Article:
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World Changers: What if the drugs don’t work?
Episode 230th March 2022 • Changing The World • University of Leeds
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What if the drugs don’t work? Solutions start with communities

In this World changers episode, Vice-Chancellor Simone Buitendijk speaks to Dr Jessica Mitchell.

Infections that would have quickly killed us a hundred years ago are rarely a cause for concern nowadays. Antimicrobials protect us from infections caused by microbes such as bacteria, fungi and viruses.

But the speed at which microbes are becoming resistant to these drugs is accelerating rapidly. What will happen if the drugs stop working?

Dr Jessica Mitchell is exploring effective ways for our communities – global, national, and local – to come together and respond.

Transcripts

Simone:

Research that changes lives.

Simone:

Four simple words, inspiring researchers at the University

Simone:

of Leeds to reshape the world.

Simone:

I am Professor Simone Buitendijk, since arriving at the University

Simone:

in 2020 as Vice-Chancellor.

Simone:

I've been amazed by the passion, creativity and ingenuity of the

Simone:

research community to make a difference.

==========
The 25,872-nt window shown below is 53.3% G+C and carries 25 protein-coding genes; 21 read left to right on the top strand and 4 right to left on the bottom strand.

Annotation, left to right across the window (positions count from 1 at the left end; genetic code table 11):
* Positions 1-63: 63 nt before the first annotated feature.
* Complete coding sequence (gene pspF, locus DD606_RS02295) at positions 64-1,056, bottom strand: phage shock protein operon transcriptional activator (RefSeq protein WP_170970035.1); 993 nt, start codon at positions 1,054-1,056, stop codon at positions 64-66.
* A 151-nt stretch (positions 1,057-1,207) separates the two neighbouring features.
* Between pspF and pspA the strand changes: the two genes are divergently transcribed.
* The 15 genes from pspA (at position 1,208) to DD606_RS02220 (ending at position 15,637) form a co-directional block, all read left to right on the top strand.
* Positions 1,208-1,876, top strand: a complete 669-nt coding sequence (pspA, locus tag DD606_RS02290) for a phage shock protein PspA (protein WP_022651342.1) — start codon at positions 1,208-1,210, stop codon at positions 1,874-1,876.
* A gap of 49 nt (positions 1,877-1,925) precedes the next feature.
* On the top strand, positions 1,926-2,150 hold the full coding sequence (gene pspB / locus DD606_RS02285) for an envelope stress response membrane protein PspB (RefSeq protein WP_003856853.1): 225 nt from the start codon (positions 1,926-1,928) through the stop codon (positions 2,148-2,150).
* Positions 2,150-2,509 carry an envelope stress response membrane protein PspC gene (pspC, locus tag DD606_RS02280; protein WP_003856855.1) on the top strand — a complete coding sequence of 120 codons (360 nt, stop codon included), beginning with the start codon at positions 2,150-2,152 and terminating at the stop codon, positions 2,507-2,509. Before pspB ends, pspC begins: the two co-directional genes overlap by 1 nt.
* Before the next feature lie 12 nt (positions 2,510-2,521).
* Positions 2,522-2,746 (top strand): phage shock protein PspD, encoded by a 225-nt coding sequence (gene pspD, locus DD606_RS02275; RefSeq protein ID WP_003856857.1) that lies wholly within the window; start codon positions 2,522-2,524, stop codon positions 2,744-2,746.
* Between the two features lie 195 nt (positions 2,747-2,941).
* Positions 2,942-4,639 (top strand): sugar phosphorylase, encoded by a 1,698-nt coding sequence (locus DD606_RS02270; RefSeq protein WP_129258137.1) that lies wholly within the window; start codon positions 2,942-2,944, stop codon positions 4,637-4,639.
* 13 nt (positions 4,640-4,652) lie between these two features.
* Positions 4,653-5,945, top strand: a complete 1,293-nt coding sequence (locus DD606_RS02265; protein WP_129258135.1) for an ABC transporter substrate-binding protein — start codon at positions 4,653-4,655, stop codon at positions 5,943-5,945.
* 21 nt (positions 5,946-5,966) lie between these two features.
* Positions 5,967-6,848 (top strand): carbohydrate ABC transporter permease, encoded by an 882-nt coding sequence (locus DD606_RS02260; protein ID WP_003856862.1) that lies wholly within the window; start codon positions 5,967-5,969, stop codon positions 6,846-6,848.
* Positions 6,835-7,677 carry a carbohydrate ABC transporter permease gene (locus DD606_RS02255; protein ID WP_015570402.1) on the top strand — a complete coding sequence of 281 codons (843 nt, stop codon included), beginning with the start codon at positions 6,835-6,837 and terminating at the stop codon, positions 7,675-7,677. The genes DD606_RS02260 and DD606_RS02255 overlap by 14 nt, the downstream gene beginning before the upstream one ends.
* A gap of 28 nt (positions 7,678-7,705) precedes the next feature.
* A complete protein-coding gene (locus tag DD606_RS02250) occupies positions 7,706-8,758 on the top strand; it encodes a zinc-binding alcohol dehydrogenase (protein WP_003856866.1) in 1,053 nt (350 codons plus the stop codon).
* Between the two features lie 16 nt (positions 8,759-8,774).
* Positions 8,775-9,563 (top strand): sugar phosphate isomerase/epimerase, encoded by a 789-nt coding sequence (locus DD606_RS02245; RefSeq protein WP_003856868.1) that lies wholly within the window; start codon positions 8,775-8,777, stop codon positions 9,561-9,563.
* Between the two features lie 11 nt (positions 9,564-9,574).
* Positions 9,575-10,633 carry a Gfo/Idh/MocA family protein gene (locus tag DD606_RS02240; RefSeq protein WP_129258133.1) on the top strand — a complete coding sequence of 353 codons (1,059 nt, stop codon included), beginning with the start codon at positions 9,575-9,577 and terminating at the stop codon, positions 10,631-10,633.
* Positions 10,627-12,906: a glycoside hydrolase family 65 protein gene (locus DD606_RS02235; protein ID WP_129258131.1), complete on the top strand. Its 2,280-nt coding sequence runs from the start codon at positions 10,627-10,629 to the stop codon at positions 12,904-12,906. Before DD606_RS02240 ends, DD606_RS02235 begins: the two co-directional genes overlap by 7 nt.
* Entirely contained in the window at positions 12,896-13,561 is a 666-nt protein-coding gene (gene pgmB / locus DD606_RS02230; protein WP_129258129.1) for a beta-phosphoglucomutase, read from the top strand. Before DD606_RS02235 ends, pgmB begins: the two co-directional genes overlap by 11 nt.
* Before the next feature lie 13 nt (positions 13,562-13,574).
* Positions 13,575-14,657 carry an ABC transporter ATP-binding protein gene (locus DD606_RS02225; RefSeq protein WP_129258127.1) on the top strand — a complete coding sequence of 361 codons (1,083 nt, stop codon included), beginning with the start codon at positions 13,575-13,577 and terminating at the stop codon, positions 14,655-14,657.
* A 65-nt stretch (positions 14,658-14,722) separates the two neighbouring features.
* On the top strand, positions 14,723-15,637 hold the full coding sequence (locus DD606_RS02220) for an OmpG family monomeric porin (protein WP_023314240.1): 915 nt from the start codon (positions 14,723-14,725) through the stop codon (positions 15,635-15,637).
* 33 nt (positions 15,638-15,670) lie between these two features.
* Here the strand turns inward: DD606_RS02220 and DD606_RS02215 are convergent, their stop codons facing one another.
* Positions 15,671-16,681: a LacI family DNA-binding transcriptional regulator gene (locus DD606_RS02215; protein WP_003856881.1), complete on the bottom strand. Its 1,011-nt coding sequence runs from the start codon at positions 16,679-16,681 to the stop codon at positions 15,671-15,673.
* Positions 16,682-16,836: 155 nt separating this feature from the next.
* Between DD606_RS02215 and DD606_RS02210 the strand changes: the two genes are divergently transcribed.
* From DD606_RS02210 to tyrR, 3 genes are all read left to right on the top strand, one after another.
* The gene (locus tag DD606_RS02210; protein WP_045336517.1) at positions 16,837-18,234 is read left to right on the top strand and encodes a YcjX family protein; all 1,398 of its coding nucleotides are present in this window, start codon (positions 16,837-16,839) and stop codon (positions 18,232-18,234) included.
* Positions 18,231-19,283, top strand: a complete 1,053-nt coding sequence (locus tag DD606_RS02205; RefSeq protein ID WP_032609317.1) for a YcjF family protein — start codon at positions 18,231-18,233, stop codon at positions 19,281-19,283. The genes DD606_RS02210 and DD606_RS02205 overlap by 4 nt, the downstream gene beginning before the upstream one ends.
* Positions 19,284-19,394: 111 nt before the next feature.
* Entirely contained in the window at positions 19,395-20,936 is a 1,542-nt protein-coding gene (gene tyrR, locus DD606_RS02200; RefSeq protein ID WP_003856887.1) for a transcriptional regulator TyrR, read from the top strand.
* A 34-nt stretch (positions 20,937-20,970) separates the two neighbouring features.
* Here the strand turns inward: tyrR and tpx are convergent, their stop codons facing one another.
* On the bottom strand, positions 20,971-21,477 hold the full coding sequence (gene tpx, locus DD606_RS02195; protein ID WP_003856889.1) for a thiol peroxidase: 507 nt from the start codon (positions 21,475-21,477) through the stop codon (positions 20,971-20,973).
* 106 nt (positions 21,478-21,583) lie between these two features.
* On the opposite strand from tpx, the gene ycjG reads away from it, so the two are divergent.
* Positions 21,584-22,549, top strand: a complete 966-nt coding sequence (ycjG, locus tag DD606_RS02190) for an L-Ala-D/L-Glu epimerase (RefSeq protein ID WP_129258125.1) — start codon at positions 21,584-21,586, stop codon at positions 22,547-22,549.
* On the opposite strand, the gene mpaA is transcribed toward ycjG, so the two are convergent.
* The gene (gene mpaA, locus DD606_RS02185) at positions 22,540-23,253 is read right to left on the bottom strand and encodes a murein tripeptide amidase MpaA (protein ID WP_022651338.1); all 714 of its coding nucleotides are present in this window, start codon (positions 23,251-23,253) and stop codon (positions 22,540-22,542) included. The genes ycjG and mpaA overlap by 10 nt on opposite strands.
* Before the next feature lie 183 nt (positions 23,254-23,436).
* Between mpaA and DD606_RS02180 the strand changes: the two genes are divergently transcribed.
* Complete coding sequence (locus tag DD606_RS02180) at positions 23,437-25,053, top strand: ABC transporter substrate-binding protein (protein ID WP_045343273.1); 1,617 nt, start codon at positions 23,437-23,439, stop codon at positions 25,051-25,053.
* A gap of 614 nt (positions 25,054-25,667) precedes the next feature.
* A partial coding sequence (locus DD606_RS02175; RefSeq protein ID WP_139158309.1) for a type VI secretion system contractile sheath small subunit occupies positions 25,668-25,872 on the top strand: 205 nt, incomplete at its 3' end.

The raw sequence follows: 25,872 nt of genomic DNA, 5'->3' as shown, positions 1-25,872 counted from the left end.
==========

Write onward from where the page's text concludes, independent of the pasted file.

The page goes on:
Lucy:

Having the opportunity to exercise choice is really key to palliative care

Lucy:

and that individualised care that supports the person in the last few months of life.

Cristina:

We need to learn from the mistakes that we've made and we

Cristina:

need to learn from the instances where prevention atrocities work.

Leah:

I think the COVID-19 pandemic actually forced us to become a

Leah:

little bit more digitally literate.

Leah:

Although I do think we still have some room to kind of, continue growing.

Simone:

One of my priorities has been to learn more about the sheer

Simone:

range of research carried out by early career researchers at Leeds.

Simone:

They are the new generation of world changers people working tirelessly

Simone:

with communities and academics around the world on finding solutions to

Simone:

seemingly intractable problems.

Simone:

Over the course of this podcast series, I will be in conversation

Simone:

with those researchers.

Simone:

Join me as our World Changers described new discoveries and

Simone:

approaches that will make the world a better and more equitable place

Simone:

to live.

Simone:

It's about research that changes lives.

Simone:

Welcome to this latest edition of the World Changers podcast.

Simone:

Our topic is anti-microbial resistance, which in just three decades could

Simone:

cause up to 10 million deaths a year, unless the world acts to stop it.

Simone:

Anti microbial resistance happens naturally as microorganisms evolve

Simone:

and become resistant to drugs that we use to try and kill them.

Simone: